Critic's Choice This third in a four-part video series is worth seeing for two of its tapes. Though Gordon Matta-Clark's Clockshower (originally shot on film) isn't very well made, it should fascinate those familiar with the filmmaker's bizarre interest in architecture: in other works he actually took buildings apart. In this video he climbs to the top of a New York clock tower and uses a stream of water coming from one of the clock's hands to wash, shave, and brush his teeth. Eventually he lies under the clock's hands, creating a weirdly intimate connection between man and architecture through the variety of ways his body relates to the clock tower. Skip Arnold describes his Marks, which began as a live TV broadcast, as using his body "to make marks on the walls of an 8 x 8 x 8' white room....The piece ended when I lost consciousness." This almost frighteningly masochistic work is effective because of its rapid cutting: a kind of optical violence results--mirroring Arnold's collisions with the walls and falls to the floor. At the same time, the bruises that begin to appear on his bare torso signal that this piece is disturbingly "real." Also on the program are Arnold's Punch; Linda Montano's Mitchell's Death; Barbara Smith's Becoming Bald, Full Jar, Empty Jar, and The Perpetual Napkin; and Kim Jones's San Francisco Walk. Randolph Street Gallery, 756 N. Milwaukee, Friday, March 15, 8:00, 666-7737. --Fred Camper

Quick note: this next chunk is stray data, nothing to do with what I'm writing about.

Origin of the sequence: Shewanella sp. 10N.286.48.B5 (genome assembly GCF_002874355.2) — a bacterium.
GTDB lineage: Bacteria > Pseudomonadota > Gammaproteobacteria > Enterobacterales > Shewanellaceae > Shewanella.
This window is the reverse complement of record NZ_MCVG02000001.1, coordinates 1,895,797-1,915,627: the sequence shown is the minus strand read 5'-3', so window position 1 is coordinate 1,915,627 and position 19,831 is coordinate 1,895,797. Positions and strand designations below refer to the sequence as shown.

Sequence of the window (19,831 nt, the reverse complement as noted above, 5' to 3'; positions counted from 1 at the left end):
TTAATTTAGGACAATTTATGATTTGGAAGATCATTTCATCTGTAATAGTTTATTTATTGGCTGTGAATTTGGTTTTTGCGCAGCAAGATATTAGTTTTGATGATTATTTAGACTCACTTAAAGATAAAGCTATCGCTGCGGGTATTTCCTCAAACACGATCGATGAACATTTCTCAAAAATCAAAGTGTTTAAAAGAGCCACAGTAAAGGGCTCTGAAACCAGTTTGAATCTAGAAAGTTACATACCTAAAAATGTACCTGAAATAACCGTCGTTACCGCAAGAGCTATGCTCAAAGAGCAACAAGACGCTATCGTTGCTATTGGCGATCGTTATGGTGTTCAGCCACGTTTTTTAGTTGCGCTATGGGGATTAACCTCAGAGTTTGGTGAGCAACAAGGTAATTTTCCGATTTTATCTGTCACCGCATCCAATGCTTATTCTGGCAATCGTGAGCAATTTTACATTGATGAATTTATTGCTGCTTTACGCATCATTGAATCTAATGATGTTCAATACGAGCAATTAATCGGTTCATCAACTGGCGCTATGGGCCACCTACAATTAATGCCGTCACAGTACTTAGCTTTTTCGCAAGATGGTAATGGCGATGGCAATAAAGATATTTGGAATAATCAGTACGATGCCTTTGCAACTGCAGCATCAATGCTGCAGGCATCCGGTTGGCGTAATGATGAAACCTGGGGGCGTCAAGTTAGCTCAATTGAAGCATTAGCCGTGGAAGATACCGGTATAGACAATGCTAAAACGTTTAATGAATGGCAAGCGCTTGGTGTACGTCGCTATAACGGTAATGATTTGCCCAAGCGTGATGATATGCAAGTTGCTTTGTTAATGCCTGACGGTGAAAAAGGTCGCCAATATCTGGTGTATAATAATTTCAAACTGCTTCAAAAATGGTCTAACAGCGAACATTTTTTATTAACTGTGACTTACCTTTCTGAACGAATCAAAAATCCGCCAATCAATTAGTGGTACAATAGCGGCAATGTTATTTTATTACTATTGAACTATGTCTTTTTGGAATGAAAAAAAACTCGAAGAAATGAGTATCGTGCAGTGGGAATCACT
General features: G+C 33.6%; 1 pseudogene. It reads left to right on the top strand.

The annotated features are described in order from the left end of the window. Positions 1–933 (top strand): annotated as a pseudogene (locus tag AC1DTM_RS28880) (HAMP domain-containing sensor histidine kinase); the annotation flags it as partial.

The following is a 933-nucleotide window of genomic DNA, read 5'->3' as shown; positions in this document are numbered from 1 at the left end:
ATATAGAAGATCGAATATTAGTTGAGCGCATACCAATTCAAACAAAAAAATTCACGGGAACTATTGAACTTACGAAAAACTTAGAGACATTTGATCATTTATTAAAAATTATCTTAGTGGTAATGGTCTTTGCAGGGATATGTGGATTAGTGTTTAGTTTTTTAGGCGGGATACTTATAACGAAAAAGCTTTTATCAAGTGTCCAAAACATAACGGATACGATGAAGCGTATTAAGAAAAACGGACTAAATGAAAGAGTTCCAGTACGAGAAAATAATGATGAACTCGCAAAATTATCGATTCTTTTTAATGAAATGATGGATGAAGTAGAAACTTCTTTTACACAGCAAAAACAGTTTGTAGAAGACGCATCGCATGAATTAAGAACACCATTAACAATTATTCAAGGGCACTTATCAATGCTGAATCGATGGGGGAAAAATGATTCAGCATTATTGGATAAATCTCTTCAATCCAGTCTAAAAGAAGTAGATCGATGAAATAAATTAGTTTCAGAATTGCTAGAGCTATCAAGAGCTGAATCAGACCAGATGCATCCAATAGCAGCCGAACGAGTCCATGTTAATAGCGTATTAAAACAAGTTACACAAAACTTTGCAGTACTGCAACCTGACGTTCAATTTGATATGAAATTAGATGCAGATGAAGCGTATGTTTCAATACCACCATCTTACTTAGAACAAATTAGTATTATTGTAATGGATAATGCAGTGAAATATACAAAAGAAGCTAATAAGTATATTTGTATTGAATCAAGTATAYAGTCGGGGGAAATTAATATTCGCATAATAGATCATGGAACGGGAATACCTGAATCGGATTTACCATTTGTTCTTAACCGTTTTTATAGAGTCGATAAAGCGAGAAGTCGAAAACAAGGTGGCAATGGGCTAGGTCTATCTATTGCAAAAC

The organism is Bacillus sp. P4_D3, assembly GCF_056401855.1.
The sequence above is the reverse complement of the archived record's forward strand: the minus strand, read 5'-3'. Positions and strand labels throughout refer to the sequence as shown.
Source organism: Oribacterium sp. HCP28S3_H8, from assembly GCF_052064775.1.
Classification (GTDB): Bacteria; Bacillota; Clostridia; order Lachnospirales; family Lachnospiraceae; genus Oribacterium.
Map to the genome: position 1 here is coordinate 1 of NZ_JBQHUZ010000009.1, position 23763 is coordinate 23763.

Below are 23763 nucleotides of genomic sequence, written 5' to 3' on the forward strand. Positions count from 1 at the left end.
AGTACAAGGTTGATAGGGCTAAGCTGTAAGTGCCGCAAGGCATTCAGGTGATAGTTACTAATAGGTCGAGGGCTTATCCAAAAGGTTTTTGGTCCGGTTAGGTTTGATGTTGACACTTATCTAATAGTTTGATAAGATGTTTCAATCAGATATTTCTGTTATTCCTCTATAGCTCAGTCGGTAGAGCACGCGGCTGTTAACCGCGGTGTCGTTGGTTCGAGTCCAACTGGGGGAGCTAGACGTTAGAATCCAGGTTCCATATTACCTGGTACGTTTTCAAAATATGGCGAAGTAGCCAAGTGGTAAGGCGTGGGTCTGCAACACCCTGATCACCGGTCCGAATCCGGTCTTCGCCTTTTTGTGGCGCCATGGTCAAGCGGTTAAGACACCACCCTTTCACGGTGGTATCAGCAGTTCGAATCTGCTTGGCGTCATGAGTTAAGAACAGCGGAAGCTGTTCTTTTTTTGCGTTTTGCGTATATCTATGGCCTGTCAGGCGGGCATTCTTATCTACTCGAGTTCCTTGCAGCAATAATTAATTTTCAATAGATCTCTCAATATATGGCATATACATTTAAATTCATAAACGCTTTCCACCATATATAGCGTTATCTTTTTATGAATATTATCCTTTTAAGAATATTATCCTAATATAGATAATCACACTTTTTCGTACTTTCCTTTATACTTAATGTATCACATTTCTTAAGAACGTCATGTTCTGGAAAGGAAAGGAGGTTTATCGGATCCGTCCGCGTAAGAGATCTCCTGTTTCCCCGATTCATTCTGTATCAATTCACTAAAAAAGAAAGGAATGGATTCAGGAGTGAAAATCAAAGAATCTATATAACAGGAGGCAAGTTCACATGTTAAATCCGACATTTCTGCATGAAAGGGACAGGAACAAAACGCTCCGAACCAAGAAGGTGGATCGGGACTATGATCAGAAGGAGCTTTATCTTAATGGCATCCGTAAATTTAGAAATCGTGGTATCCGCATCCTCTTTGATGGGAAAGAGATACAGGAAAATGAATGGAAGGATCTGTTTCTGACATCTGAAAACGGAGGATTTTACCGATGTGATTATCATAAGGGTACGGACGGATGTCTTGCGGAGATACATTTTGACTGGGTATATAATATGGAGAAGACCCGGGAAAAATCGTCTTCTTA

Art accompanying story in printed newspaper (not available in this archive): film still.